Therefore do not worry about tomorrow, for tomorrow will worry about itself. Each day has enough trouble of its own. Matthew 6:34
I’m glad I grew up with English. Frankly, I think it must be difficult for someone whose primary language is not English to handle idioms and the wide variety of expressions we use. A Japanese businessman was talking with an American about marketing his product. He asked how he went about it. The American paused and replied, “Well, speaking off the top of my head, I’d say we just shoot from the hip!” The Japanese business man said, “I know the definition of the words you used, but I don’t know what you mean.” Right.
Take for example the word mad. It may mean you are angry. It can also mean you like something. “I’m just mad about him!” a teenage girl may say of a handsome hunk. Or, the word may mean “crazy, insane, bereft of one’s senses.”
I’ve been chatting with you about keeping your sanity in a mad, mad world. I’ve suggested the first step is to keep your perspective. The next, have a purpose in life. And here’s the next guideline.
Guideline #3: Don’t sweat the small stuff. Again, if English is a second language, you may need an explanation. “Sweat the small stuff” means “worry about what isn’t important.” And what is important enough to worry about it? A sign I once saw in a cobbler’s shop read, “Don’t sweat the small stuff!” and underneath, the words: “It’s all small stuff!”
Most of what drives you mad won’t count worth the snap of your fingers five minutes after you die. That means you live with the realization that you have a fixed number of days to live on planet earth and you do your best every day and leave tomorrow in God’s hands. Failing to understand that means we take on more and more responsibilities, which produce more and more stress in our lives.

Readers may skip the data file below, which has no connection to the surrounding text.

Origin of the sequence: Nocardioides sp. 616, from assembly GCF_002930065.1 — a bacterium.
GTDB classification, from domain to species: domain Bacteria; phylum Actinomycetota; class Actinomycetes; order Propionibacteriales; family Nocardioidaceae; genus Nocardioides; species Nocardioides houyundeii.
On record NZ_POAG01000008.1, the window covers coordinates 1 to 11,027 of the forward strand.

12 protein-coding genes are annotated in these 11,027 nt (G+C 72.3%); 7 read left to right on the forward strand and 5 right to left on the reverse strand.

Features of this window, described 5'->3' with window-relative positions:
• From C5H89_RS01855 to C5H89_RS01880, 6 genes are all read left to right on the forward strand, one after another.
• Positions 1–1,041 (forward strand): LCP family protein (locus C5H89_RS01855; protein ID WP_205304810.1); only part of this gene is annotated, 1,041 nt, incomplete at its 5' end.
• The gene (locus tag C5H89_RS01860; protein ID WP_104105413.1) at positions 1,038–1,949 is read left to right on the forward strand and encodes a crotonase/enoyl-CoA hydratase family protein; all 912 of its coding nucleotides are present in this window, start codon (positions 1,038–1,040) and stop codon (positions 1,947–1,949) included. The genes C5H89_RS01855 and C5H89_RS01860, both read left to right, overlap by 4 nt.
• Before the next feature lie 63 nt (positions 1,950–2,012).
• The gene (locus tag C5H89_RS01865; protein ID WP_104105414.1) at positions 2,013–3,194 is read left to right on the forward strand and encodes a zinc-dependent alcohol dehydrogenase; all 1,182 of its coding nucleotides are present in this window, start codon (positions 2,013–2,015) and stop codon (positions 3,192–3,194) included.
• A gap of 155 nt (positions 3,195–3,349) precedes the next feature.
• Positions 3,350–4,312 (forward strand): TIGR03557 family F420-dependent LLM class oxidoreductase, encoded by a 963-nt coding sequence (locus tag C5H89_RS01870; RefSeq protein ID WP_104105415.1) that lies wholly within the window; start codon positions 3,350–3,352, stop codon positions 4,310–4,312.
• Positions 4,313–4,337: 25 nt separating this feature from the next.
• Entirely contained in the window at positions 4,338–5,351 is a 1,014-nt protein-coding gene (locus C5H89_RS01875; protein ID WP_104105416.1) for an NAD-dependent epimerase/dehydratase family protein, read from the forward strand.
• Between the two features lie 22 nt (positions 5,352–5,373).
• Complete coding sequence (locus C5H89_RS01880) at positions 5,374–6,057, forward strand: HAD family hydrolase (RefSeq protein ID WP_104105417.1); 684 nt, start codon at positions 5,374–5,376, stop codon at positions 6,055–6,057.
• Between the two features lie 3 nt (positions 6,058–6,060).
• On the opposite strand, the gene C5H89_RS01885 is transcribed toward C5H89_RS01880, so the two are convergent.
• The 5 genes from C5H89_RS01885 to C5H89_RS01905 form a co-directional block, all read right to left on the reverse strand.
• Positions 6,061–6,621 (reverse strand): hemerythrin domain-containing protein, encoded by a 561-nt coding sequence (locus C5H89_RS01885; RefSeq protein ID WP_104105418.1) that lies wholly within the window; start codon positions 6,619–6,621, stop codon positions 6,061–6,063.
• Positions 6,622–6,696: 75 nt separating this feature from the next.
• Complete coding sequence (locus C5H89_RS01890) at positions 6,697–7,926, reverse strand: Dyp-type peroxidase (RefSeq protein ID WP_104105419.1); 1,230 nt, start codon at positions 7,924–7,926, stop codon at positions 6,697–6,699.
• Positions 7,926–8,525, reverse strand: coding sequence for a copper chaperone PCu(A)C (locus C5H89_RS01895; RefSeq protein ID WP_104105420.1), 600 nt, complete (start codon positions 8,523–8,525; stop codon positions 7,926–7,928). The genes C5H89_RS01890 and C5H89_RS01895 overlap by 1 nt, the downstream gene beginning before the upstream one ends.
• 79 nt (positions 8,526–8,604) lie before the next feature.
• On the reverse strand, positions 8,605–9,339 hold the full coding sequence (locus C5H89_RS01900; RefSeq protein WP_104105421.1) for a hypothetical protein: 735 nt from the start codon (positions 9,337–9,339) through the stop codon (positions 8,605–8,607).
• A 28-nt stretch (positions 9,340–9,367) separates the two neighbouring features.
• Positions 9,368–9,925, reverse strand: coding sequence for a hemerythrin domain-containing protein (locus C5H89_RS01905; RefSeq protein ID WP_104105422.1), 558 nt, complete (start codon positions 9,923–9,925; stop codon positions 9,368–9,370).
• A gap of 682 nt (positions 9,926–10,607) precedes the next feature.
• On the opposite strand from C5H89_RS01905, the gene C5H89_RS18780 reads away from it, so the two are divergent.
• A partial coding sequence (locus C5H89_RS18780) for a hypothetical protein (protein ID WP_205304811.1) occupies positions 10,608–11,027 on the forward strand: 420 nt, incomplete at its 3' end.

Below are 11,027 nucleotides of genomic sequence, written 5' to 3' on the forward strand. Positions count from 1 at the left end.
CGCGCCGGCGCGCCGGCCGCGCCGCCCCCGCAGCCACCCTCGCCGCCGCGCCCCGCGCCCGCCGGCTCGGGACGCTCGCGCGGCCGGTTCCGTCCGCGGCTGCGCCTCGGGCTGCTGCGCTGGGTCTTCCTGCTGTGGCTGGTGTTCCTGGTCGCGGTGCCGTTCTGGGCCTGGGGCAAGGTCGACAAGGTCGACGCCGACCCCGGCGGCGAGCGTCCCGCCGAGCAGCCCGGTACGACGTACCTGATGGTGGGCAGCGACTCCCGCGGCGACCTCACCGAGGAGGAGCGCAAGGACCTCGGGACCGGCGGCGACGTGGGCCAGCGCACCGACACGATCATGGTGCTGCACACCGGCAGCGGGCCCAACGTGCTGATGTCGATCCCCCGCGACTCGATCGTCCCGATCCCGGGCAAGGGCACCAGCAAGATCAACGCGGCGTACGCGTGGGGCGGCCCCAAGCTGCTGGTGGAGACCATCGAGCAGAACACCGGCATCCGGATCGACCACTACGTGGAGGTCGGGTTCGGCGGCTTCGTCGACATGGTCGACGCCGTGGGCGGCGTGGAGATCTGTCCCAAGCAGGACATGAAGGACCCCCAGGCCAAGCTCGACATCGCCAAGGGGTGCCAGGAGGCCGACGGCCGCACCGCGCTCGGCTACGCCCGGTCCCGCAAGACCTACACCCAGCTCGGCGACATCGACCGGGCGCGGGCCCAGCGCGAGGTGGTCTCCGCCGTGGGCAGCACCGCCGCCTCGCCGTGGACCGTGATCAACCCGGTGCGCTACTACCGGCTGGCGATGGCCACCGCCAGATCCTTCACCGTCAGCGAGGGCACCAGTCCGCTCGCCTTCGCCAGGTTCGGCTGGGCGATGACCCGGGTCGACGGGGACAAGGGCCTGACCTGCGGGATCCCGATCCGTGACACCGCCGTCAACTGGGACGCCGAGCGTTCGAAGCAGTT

Lest I be misunderstood, I want to say clearly that all stress is not bad. Stress causes the tension that holds the suspension bridge over the raging waters. Stress on the strings of the violin allows the beautiful melody to come from the fingers of the artist as the bow glides across the string. Stress causes the drumhead to resonate to the beat of the drummer, but too much stress causes the bridge to collapse and the violin string to snap, and the drumhead to burst.
It’s the small stuff that piles up, that stresses you out and drives you mad. Jesus talked so plainly about living for the day. He used the birds of the air and the grass of the field as illustrations of the fact that God takes care of His hearers. He said that not a single bird falls to the ground without God’s knowledge, and then confronted them, “Are you not worth much more than a sparrow?”
Back in the days when I had a DOS computer, the kind that operated on CPM, which required an autoexec.bat, I inserted a line which always came up on the screen when I turned it on. It read, “Remember, this too shall pass.” It’s a good reminder that what I didn’t get done today shouldn’t keep me awake tonight, tossing and turning.
A man who noticed that he spent a lot of time sweating the small stuff, took a notebook and kept track of what was worrying him. Here’s what he discovered. Forty percent of his worries concerned things that never happened. Thirty percent concerned things in the past which couldn’t be altered by worry. Ten percent were petty things—the small stuff that bothered him. Twelve percent of his worries were health-related, and only eight percent were legitimate concerns.
He changed, and you can too. If you survive in a mad, mad world, you’ve got to learn not to sweat the small stuff.
Resource reading: Matthew 6:25-34.